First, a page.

Gregory Mann. Native Son: West African Veterans and France in the Twentieth Century. Durham, N.C.: Duke University Press, 2006. ix + 334. Photographs. Maps. Notes. Bibliography. Index. $84.95. Cloth. $23.95. Paper.
Raffael Scheck. Hitler's African Victims. The German Army Massacres of Black French Soldiers in 1940. Cambridge: Cambridge University Press, 2006. xiii + 202 pp. Photographs. Bibliography. Index. $65.00. Cloth.
In 2004, a multimedia exhibition opened in Toulon celebrating the sixtieth anniversary of the liberation of the soudi of France by the "Free French." In fact, the vast majority of these troops were the men of the Tirailleurs Sénégalais from French West and Equatorial Africa, together with contingents from French North Africa, French Indo-China (and General Patch's American Seventh Army). Yet despite the major role they played in the liberation of France, African soldiers had not been permitted to march in either the Bastille Day parades or the celebrations marking the liberation of Paris-thus perpetuating the de Gaulle myth that France was liberated by the "French" French (with a little help from the Americans and the British).
That the forgotten colonial soldiers were to be unexpectedly commemorated in Toulon sixty years later was a result of the challenge of the National Front in Le Pen's stronghold in France's own Deep South. Uncompromisingly entitled "Nos Liberateurs," the exhibition was a poignant opportunity to remind the liberated of what they owed to those who had arrived from the colonies to free them. Having apparently slipped off the pages of French history once France shed its empire, the Tirailleurs Sénégalais finally achieved the recognition they deserved for the vital part they played in overthrowing the racist German state.
Back in the dark ages of the 1980s, when I began my doctoral research, very little had been published on the Tirailleurs-and virtually nothing by African authors. Historians of modern Africa tended to emphasize resistance to colonialism; by implication, this registered disapproval of those who collaborated with colonial power-and, of course, the men that actually carried out the colonial conquest of Africa. If, as it is often claimed, history is tainted by being written by the victors, then what happened to the African soldier? Twenty years on, all this has changed. New books on the soldiers of Algeria, Burkina Faso, and Tunisia have appeared in the last two years alone; there is also a burgeoning comparable literature, refreshingly no longer restricted to the memoirs of retired British officers and colonial civil servants, on the soldiers of Anglophone Africa.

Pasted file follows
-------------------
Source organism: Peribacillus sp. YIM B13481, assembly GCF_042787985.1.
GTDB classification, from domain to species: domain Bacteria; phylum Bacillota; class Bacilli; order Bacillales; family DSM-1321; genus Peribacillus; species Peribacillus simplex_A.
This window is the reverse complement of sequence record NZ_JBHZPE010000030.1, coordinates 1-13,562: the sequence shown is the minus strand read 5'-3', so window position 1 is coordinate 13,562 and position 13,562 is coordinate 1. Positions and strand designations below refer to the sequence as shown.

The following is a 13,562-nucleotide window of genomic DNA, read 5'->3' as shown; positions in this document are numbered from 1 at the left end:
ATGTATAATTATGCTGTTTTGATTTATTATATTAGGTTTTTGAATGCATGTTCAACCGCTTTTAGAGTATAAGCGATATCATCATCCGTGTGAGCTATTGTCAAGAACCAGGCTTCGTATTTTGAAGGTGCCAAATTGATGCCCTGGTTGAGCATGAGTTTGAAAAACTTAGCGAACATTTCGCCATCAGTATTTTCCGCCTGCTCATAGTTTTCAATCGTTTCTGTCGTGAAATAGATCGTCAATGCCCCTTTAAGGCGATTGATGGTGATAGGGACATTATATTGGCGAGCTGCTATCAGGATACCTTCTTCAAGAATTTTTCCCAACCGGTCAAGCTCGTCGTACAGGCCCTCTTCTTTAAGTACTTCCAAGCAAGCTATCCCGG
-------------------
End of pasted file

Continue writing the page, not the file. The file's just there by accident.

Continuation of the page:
Does all this mean the field is getting too crowded? Clearly not, for the two additions to the corpus here under review both (in different ways) make important contributions to our knowledge of the Tirailleurs Sénégalais. Gregory Mann's Native Sons clearly commenced with a strong focus on Mali, but inexorably became concerned with a full sweep of the tirailleur [African colonial soldier] experience-although he does not explore in any detail the tirailleur in combat. Raffael Scheck's Hitlers African Victims, by contrast, focuses mercilessly on the matter of German inhumanity, notably toward captured African soldiers in that brief period during the collapse of the French army in June 1940; but what Scheck forfeits in scope, he makes up in intensity.
Native Sons takes the reader seamlessly from recruitment to retirement and thence from the politics of pensions to the politics of the French connection. The reader will readily recognize Mann's determination to describe the situation in starkly realistic terms, without making concessions to any preference for palatability rather than accuracy. Mann reminds us early in the work that "like many of its neighbors, contemporary Mali is as much a post-slavery society as a post-colonial one"; the relationship between the Malian soldier and slavery is a prominent theme throughout the book, for many of Mali's former soldiers were drawn from the lower strata of society. …